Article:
When clicking on a link to this site and navigating the pages making up TSF, one page in particular defines the site’s origin…The Starting Five is.
The picture that heads this interview was and still is the pic posted on that particular page. The image in my mind speaks unity without saying a word. When the 5X’s rocked the college basketball scene they were everything me that represented my passion for sports. My Muhammad Ali, my Reggie Jackson, my Albert Belle and definitely my Randall Cunningham. Look at those names. What do they have in common? None were universally loved initially. They were seen as misunderstood malcontents unwilling to fall in lockstep with traditional American values. Values that embody paying homage to the team. The mainstream. The dream. The American dream. An American dream set on rising and living and coexisting with one another through hard work, dedication and humility but moving slow as Los Angeles traffic. Insert Vincent Price’s laugh here because ever so often a lightening bolt is shot out of a galvanized black cannon.
The boom is louder. The sound is more crisp and when it goes off, the hair on necks from Buckhead to Bangkok raise and scream hell yeah! Fantasies of those willing to appreciate what is before them and morph reminiscent of times when life was a lot more happier. If you are miserable, don’t push it on the rest of the world, because the Fab Five, as they have become to be known, were kids. They were American kids raised in American cities nestled in Michigan, Illinois and Texas. They were like any kids who have ever graced our soil…they just wanted to have fun. Didn’t you have fun or at least try to at 18 and 19? Why or why not? America has to understand and be willing to appreciate there are other paths to happiness and also success. Hip Hop was the inner city freedom cry. A voice of culture changing magnitude needed to smack normalcy off its complacent, stagnant and nothing all inclusive axis. It was heard on radios becoming facets of every blacktop near and far like the computer you now read these words before you. Know that Hip Hop culture isn’t set on destroying the fabric of America. That’s ridiculous. It’s simply a matter of breathing in a world bound by what some see as anal retentive convention. In every sports arena, there will be those superior athletically, mentally and competitively chocked full of talent that amazes and quickens the evolution of the athlete…man and woman. This was the Fab Five and to be honest, that team is the reason why I write. I’ve kept this in for 20 years and now the team that could be seen as similar to the Ghetto Fighters because their flair was so far ahead of the mainstream is locked forever in the lore of everything the American dream. Somehow everything has to be explained numerous times to those unchallenged to become more conscious of the people they share the world with. The mainstream is not everything America. It is not the best means of achievement. It is not the voice and soul of everyone living and hardworking on this earth. The Fab Five were our choice in a list of choices that had our faces and minds none. It escapes me (not really) why the narrative of the Fab Five documentary became Uncle Tom gate (this is so much deeper) rather than investigating and communicating further of teenagers receiving death threats by the bunches. Who do you think sent those letters and what really are we telling our kids by dismissing hateful facts? Change the narrative.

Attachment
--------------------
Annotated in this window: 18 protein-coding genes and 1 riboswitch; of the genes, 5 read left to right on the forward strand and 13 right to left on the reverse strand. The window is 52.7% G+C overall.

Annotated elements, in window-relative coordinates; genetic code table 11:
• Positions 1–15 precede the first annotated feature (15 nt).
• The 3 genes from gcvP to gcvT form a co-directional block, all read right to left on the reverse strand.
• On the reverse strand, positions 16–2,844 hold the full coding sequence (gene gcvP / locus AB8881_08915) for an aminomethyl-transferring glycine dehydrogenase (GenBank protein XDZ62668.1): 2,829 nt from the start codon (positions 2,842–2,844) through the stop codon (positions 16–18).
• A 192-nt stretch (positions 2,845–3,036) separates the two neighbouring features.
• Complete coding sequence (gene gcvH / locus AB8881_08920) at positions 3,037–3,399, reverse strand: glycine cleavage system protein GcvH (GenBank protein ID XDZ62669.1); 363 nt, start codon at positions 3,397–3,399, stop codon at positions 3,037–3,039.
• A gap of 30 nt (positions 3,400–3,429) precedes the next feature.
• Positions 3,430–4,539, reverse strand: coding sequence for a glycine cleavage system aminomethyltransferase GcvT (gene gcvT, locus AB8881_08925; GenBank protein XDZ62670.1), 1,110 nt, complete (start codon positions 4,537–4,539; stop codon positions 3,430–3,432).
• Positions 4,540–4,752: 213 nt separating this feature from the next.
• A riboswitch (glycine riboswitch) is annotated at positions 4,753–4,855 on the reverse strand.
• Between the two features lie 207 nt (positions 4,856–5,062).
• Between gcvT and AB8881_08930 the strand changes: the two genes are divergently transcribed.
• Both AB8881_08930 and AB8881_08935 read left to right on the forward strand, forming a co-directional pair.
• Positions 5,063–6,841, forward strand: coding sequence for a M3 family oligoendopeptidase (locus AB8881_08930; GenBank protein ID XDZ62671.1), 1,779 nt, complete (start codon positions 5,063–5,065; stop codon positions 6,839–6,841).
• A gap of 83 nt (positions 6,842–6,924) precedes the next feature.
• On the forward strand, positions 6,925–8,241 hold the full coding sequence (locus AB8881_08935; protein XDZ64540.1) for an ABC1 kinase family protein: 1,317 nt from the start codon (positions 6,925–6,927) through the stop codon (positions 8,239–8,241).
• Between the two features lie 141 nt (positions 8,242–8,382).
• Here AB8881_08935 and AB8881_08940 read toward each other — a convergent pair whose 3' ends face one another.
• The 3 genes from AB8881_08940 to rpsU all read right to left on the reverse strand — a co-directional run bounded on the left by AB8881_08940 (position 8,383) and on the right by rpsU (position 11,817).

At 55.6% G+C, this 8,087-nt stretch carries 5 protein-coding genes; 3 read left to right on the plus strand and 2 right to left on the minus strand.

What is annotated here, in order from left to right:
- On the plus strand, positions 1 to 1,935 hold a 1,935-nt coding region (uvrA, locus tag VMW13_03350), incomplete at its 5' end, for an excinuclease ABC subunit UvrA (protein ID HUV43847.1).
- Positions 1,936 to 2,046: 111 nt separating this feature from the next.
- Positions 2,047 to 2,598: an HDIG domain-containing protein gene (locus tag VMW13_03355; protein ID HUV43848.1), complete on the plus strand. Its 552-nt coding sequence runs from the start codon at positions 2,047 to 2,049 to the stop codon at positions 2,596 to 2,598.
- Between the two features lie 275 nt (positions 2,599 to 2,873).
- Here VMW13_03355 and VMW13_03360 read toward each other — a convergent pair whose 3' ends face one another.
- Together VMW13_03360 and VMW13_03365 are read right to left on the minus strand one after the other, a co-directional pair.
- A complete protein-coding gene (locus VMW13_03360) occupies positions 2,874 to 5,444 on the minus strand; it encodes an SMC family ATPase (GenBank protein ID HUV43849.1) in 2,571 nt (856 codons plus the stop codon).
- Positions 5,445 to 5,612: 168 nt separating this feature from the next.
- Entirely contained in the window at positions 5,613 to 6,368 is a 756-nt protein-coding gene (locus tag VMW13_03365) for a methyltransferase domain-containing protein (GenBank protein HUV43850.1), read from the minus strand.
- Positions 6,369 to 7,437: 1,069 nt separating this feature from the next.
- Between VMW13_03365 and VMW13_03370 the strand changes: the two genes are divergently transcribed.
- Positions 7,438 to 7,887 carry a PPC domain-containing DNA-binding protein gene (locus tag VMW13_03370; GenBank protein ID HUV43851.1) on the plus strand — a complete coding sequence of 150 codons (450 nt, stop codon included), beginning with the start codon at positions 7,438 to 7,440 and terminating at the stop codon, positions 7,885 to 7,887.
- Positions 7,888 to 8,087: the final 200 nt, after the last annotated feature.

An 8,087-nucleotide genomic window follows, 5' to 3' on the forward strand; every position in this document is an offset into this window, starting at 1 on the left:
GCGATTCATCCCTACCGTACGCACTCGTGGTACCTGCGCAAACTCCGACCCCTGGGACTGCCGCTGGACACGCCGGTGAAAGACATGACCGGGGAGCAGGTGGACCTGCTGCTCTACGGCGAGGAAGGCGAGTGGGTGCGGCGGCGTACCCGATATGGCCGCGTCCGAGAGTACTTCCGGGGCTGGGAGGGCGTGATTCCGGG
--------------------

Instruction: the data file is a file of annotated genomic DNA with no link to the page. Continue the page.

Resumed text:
This is Part 1 and in Part 2 Jalen and I talk of what you don’t see here…including the stuff with Grant Hill more definitively.
Three members of the original TSF crew have chimed in: Dax Devlon-Ross, Jonathan Weiler and Vinnie Goodwill as well as TSF cousin Temple3. All are great reads and get across everything needed to be said.
*Adendum 4/1/11* The remaining original TSF writer, D.K. Wilson, better known as dwil around these parts, penned a very articulate offering as well. Trust, it’s not a coincidence we all have written something substantive. Judge yourselves accordingly. -Mizzo
The conversation begins with a story of my coming very close to naming my 2nd son Gaston, Jalen. We crack up after I explain it obviously didn’t happen because my former father in law was unfortunately a Notre Dame fan…